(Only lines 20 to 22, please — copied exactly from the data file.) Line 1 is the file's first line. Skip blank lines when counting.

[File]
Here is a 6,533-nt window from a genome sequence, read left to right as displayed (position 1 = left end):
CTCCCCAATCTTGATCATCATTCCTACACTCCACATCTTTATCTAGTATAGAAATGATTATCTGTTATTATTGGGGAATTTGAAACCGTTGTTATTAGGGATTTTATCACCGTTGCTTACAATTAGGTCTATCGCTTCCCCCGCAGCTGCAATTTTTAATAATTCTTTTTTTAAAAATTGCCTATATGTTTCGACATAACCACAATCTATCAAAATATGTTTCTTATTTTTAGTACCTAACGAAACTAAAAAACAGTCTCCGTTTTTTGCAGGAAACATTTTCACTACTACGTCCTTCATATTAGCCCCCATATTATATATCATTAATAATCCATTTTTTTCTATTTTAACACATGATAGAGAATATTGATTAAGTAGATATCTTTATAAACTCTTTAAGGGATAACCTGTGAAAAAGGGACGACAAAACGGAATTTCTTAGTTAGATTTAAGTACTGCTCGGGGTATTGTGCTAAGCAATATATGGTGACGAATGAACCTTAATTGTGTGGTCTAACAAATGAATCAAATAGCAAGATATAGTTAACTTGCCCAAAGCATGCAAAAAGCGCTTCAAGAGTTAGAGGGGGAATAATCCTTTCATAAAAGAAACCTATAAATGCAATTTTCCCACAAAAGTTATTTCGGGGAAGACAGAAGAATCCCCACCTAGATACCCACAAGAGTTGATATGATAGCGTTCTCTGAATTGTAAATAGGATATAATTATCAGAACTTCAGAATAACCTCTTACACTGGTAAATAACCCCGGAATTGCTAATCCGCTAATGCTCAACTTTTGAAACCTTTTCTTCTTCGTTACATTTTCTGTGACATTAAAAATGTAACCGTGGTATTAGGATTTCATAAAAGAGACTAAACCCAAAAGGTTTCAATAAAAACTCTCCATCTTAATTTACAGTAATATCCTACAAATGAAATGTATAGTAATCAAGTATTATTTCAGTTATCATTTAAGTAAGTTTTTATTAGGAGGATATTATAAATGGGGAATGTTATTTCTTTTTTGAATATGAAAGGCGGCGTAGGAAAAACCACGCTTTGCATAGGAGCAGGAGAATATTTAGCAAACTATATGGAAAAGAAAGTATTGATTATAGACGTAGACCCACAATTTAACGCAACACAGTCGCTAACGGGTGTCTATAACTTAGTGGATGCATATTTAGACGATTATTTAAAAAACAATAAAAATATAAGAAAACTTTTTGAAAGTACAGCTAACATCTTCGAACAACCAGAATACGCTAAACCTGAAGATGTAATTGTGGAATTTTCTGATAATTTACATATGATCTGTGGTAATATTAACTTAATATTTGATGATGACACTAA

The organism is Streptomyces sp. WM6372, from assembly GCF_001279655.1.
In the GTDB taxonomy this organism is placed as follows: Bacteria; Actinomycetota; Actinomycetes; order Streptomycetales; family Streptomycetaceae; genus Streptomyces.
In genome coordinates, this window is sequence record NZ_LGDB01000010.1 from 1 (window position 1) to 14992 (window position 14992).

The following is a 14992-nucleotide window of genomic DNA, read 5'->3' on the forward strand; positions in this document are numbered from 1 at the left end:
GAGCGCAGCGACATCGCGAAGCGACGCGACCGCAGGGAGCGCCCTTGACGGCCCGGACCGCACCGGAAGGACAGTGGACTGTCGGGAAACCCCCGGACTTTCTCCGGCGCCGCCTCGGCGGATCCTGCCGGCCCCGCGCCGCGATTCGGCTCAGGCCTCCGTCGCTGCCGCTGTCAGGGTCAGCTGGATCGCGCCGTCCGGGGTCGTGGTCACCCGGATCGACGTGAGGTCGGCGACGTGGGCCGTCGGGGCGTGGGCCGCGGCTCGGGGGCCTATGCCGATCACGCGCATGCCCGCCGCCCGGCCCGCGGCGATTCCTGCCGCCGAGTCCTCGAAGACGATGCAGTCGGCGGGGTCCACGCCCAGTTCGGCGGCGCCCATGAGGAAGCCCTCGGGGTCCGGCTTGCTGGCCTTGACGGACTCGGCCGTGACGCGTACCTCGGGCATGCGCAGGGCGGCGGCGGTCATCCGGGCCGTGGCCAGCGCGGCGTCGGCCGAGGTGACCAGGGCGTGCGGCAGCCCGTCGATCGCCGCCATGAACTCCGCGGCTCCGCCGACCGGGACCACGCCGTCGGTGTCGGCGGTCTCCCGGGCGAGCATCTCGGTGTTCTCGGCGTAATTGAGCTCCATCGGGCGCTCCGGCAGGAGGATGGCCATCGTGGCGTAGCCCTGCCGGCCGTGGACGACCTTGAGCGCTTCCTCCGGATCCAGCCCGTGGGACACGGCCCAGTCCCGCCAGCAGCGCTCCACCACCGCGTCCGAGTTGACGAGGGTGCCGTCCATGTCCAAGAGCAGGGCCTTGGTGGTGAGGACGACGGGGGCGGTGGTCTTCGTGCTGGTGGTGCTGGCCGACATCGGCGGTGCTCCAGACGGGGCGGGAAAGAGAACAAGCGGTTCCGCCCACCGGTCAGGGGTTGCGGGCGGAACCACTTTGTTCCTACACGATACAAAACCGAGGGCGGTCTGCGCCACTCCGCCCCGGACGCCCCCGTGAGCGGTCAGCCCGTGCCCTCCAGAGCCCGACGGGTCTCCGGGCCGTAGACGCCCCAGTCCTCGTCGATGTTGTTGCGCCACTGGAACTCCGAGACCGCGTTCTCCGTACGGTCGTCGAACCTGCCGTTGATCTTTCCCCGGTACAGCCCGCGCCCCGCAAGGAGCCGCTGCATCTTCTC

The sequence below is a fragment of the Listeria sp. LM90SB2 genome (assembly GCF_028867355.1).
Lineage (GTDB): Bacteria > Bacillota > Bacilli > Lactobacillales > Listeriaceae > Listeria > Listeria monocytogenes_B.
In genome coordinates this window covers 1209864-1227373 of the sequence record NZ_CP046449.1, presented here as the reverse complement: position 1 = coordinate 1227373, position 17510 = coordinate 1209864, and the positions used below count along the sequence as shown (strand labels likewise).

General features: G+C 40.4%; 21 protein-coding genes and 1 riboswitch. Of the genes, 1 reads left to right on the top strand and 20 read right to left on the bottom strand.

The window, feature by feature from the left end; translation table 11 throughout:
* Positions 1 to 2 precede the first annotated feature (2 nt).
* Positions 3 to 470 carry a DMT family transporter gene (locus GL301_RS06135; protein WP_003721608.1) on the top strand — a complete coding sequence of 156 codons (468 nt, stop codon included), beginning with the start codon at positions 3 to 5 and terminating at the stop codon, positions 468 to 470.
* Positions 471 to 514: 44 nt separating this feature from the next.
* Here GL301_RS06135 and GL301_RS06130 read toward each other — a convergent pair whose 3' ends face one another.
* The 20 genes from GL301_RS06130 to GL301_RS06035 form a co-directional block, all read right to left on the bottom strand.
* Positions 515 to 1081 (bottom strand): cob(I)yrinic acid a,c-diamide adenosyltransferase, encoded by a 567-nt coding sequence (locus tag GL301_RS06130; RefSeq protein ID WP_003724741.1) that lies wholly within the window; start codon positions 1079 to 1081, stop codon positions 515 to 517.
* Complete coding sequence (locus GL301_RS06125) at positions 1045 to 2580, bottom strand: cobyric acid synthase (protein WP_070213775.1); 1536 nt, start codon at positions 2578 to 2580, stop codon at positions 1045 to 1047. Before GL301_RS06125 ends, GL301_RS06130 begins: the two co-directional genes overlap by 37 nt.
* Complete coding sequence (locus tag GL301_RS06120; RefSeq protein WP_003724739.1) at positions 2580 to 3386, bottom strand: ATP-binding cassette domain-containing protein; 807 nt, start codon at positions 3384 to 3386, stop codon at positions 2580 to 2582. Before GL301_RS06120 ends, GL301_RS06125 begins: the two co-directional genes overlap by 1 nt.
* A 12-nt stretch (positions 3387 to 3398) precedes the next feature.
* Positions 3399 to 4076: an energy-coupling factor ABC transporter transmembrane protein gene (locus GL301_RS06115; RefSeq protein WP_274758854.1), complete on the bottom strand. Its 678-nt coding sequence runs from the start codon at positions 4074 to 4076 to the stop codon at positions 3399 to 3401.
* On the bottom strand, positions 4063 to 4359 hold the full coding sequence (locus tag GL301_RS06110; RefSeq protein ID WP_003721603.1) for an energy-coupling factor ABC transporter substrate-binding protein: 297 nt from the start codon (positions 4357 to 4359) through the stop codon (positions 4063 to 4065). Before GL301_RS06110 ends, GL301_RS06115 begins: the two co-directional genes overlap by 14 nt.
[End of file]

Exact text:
* Complete coding sequence (locus tag GL301_RS06120; RefSeq protein WP_003724739.1) at positions 2580 to 3386, bottom strand: ATP-binding cassette domain-containing protein; 807 nt, start codon at positions 3384 to 3386, stop codon at positions 2580 to 2582. Before GL301_RS06120 ends, GL301_RS06125 begins: the two co-directional genes overlap by 1 nt.
* A 12-nt stretch (positions 3387 to 3398) precedes the next feature.
* Positions 3399 to 4076: an energy-coupling factor ABC transporter transmembrane protein gene (locus GL301_RS06115; RefSeq protein WP_274758854.1), complete on the bottom strand. Its 678-nt coding sequence runs from the start codon at positions 4074 to 4076 to the stop codon at positions 3399 to 3401.